Under little pressure, U.S. could go for it in Mexico

Posted by Jason Davis

Friday's win over Costa Rica in near-whiteout conditions at in Colorado did a number of things for Jurgen Klinsmann and the USMNT.

Most are positives, along the lines of "bringing the team together" and "boosting confidence." Even if FIFA throws cold water on the American effort and forces a replay following Costa Rica's official protest of the match (which seems highly unlikely), Klinsmann’s team will still feed off of that team-building effort as it takes on Mexico at Estadio Azteca Tuesday night (10:15 p.m. ET, ESPN).

-- Jones out for U.S.
-- Carlisle/Gomez: Who has edge at the Azteca?
-- FIFA studying Costa Rica protest

Despite Friday's win, expectations are extremely low for a game on the road in the region’s most daunting environment. Anything better than a decisive loss would be a surprise to most -- not just because the Americans haven’t proven themselves good enough to play toe-to-toe with Mexico, but also as history is decidedly on the side of the hosts. Last year's friendly victory before a sparse home crowd remains the only win on Mexican soil in the history of the USMNT while the Americans (1-8-1 in Mexico overall) have managed to earn just one competitive point there, ever.

As such, Jurgen Klinsmann's team is full of newfound confidence and spirit heading into a game it's not supposed to win. Low expectations mean low pressure, arguably giving Klinsmann a free pass at the Azteca. He could throw caution to the wind without any fear of repercussions, because it's doubtful there would be any. With three points in his pocket (and the resulting credit that bought him with fans and pundits ready to start calling for his job) and a break until June looming in the Hex calendar, the best way to leverage Colorado is to act without fear in Mexico City.

Consider how the following might inform a decision on Klinsmann’s part to take the game to the Mexicans:

1. Mexico chose an evening kick-off, a departure from the usual approach of playing in the middle of the Mexican capital's smoggy afternoon. The Americans won’t be sapped of energy so quickly in the less humid part of the day.

2. With Jermaine Jones eliminated from consideration due to an ankle injury, Klinsmann will need to shift his lineup regardless of his chosen approach.

3. Mexico is reeling from its own poor start to the Hex (two points through two games, including a home draw with Jamaica), ratcheting up the pressure on the home side. an aggressive approach could see El Tri crumble.

4. With Herculez Gomez, DaMarcus Beasley and Joe Corona all available, Klinsmann could field a team more comfortable in the Azteca than any in recent US memory.

Perhaps Klinsmann should put out a team that -- at least on paper -- indicates a desire to go for three points. Something as simple as naming a lineup with just one defensive midfielder (a massive risk against a side that can pass as well as Mexico) would send the message that the Americans aren’t cowed into praying for a point.

If ever there was a time to throw caution to the wind in Mexico, this is it. Klinsmann has failed to make good on many of his promises as USMNT coach so far, and while playing an attacking-minded team Tuesday probably doesn't give his side the best chance at a positive result, such symbolism could serve the German boss well moving forward.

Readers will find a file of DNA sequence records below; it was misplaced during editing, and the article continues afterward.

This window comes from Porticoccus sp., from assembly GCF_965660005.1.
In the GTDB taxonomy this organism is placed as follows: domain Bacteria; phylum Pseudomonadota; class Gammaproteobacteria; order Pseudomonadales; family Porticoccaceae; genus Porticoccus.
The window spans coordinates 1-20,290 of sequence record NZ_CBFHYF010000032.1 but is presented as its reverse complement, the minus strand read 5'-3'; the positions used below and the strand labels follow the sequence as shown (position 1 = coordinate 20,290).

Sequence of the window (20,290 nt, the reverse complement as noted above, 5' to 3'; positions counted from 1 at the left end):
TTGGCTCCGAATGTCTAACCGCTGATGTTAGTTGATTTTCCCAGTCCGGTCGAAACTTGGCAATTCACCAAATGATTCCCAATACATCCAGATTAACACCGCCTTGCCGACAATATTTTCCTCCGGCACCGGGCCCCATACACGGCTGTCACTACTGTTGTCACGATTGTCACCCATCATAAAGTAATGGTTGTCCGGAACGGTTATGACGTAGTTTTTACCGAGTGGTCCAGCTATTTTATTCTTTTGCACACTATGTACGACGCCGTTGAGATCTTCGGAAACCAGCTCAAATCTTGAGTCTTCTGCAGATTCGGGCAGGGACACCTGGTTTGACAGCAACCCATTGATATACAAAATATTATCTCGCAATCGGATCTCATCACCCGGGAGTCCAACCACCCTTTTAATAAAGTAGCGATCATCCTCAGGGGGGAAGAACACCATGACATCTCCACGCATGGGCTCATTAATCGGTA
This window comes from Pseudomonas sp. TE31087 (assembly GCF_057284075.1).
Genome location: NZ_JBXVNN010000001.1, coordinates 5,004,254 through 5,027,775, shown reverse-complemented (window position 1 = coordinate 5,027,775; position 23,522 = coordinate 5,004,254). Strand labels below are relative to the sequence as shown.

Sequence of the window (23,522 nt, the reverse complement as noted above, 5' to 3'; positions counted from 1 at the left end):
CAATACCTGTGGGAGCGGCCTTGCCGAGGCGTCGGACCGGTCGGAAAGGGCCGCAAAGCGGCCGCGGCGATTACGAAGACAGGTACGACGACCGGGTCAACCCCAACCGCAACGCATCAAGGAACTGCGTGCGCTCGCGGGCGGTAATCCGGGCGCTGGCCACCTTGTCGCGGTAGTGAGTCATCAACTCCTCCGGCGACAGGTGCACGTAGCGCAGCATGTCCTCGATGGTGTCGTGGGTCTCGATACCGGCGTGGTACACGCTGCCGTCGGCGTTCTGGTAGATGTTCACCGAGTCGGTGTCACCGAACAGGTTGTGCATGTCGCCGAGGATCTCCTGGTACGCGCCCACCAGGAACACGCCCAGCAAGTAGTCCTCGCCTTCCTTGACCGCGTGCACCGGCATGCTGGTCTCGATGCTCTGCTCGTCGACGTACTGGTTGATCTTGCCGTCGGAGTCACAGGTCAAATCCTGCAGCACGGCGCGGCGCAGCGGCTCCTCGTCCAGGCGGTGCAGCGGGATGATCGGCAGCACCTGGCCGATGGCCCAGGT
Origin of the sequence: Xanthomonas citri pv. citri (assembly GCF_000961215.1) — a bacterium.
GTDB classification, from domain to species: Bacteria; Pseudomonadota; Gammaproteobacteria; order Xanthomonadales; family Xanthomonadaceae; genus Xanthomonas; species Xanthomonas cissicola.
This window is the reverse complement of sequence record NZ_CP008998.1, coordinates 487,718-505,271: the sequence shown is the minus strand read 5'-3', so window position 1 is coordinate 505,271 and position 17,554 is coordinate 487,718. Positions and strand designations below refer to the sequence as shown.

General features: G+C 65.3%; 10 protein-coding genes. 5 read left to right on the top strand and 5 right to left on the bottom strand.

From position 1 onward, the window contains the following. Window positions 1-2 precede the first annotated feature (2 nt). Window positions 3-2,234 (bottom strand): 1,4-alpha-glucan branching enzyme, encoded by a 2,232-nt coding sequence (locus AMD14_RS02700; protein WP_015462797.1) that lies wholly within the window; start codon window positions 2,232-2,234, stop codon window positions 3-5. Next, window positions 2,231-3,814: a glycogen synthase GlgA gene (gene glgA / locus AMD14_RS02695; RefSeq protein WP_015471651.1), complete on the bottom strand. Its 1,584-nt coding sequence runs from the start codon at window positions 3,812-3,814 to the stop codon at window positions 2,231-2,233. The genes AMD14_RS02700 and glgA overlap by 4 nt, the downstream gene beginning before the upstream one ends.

Ultimately, Klinsmann playing an overtly attacking team Tuesday night would be a bigger upset than an American victory. Like most coaches, Klinsmann defaults to the conservative approach when the odds are stacked against him, as they almost certainly will be in Mexico City.

Jones' makes choosing a team best suited to absorb Mexican pressure slightly more difficult, but there are reasonable replacements available: Corona, the two-way midfielder from Tijuana; Kyle Beckerman, a defensive midfielder with a good passing touch; Sacha Kljestan, the most offensive-minded of the group; and Maurice Edu, who could be pulled into the back line but will bring speed and grit to wherever he plays.

Defending deep in Mexico is the most the prudent way to play and recently worked for Jamaica last month. Klinsmann surely has that game in his mind as the Americans prepare for their biggest rivals.

Such a unique combination of pressure-mitigating factors may never again align for a U.S. visit to the Azteca. Klinsmann has a chance to send a message, to truly play as if he has nothing to lose. Considering the relatively small chances of getting points no matter how they play, could doing so actually benefit the USMNT more than sitting back and betting on a lucky break? Or does playing too offensively risk a bad loss and more of the angst that plagued us all last week?

In his press conference Monday, Klinsmann refused to tip his hand as to Jones’ replacement. Who he chooses to step into midfield will go a long way towards telling us whether he hopes to take to game to Mexico, or do the prudent thing and sit back.

He gave lip service to the idea of going after Mexico, but it won't be his words that reveal his intentions.

A single point earned in Mexico would be a massive bonus to the United States, and could be crucial at the end of the Hex. Even when everything is just right for an all-out American attack, it's not completely certain that the juice is worth the squeeze.

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